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Defense Secretary to Announce Futuristic Textiles Hub at MIT

Congressman Joe Kennedy said new fabrics are modernizing everything from battlefield communication to medical care, and the hub will support the next generation of manufacturing technology and the development of a skilled workforce.

Textiles Pixabay 56fe7896154a3
Pixabay

CAMBRIDGE, Mass. (AP) β€” Defense Secretary Ash Carter is visiting Cambridge to announce the creation of a $317 million futuristic textiles manufacturing hub based at the Massachusetts Institute of Technology.

The project's goal is to help develop cutting-edge fabrics with a range of unusual properties ranging from being incredibly lightweight and flame resistant, to having exceptional strength and containing electronic sensors.

Carter said the fabrics can have a range of practical applications from providing gear to protect firefighters from the hottest flames to weaving the sensing capabilities of a smart watch into a lightweight fabric.

The innovations could even create fabrics that could help detect when a wounded soldier needs to be treated with an antimicrobial compression bandage.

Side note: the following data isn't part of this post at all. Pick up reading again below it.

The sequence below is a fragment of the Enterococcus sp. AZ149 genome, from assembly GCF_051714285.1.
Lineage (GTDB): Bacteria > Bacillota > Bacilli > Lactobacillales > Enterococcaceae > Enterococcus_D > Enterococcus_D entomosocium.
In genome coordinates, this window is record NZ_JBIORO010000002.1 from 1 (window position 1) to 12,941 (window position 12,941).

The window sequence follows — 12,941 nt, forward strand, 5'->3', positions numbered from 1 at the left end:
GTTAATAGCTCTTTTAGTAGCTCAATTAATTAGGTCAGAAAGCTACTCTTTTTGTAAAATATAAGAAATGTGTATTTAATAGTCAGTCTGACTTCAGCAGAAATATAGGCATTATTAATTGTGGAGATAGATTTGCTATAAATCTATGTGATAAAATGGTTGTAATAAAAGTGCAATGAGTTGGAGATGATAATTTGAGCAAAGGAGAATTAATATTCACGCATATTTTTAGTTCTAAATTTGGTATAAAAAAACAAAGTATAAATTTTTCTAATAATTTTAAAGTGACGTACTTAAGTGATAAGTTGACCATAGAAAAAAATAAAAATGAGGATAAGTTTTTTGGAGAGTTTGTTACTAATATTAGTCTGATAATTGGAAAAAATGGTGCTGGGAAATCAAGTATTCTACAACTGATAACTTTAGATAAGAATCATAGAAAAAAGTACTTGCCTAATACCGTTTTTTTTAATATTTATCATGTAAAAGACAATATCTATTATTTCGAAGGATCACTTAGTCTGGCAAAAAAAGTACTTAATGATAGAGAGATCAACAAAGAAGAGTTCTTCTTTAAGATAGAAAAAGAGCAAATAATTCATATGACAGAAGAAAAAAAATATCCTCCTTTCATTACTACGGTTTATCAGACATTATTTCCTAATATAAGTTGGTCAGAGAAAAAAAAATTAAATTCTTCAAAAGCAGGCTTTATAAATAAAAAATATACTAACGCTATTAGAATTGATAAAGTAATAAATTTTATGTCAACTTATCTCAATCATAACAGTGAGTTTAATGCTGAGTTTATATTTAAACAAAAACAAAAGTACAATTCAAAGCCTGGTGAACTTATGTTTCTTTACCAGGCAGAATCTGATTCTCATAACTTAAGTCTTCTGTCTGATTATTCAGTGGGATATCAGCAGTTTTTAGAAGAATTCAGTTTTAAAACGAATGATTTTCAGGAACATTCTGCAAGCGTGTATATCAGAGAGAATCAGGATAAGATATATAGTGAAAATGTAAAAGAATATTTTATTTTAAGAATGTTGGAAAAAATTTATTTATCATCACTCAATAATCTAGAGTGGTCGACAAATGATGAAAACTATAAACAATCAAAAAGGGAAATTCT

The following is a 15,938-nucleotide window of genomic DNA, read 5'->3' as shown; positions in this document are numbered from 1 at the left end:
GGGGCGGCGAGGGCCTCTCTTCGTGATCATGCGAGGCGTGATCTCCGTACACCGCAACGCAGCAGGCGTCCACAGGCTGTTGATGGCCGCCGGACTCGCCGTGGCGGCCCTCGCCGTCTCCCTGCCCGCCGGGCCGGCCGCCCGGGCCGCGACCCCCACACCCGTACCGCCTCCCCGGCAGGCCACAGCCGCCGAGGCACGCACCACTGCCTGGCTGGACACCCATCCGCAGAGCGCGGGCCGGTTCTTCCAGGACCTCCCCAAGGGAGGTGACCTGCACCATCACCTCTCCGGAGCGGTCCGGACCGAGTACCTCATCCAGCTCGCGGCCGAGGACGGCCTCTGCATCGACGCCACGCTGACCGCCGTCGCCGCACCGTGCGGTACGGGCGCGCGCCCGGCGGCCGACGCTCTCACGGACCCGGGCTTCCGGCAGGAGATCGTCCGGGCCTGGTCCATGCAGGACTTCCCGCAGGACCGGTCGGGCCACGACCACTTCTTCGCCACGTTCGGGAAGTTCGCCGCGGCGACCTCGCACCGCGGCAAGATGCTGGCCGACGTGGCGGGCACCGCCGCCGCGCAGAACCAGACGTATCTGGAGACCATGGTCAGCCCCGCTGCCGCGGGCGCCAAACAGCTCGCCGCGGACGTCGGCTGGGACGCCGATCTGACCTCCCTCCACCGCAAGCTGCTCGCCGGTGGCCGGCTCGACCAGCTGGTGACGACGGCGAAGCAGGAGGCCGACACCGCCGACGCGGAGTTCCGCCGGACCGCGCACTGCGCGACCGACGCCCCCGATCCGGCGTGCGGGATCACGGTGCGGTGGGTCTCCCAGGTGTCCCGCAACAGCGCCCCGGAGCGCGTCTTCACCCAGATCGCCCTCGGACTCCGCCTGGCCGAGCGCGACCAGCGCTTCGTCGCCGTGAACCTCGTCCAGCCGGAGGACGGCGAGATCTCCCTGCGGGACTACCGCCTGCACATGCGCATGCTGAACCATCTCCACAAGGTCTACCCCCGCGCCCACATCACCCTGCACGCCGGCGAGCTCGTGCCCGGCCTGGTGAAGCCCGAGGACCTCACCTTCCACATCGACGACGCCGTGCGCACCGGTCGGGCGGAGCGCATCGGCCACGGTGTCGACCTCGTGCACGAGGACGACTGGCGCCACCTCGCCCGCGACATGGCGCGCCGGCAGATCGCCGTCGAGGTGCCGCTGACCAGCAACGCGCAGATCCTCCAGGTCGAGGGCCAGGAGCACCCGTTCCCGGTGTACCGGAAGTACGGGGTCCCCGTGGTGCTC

The Revolutionary Fibers and Textiles Manufacturing Innovation Institute in Cambridge β€” the first headquartered in New England β€” will combine $75 million in federal resources with nearly $250 million of non-federal investments.

It will be located near to the MIT campus and the U.S. Army-funded Institute for Soldier Nanotechnology.

Republican Gov. Charlie Baker and Democratic Congressman Joe Kennedy will join Carter for the announcement Friday morning at MIT's Sloan School of Management.

Baker is hailing the new textiles manufacturing hub, saying it will help support the development of the next generation of manufacturing technology and the development of a skilled workforce.

Kennedy, who helped rally support for the Massachusetts bid, said new fabrics are modernizing everything from battlefield communication to medical care.

Kennedy also said the initiative helps combine two of the state's economic strengths β€” the legacy of the old mill towns that were once the backbone of the state's textiles economy and the brainpower that has helped fuel much of its 21st Century growth.

"From Lowell to Fall River, our ability to merge cutting-edge technology with age-old ingenuity has sparked a new day for the textile industry," Kennedy said in a statement.

The institute is the eighth manufacturing hub awarded by the Obama administration, which is hoping to help revive the country's textiles manufacturing industry.

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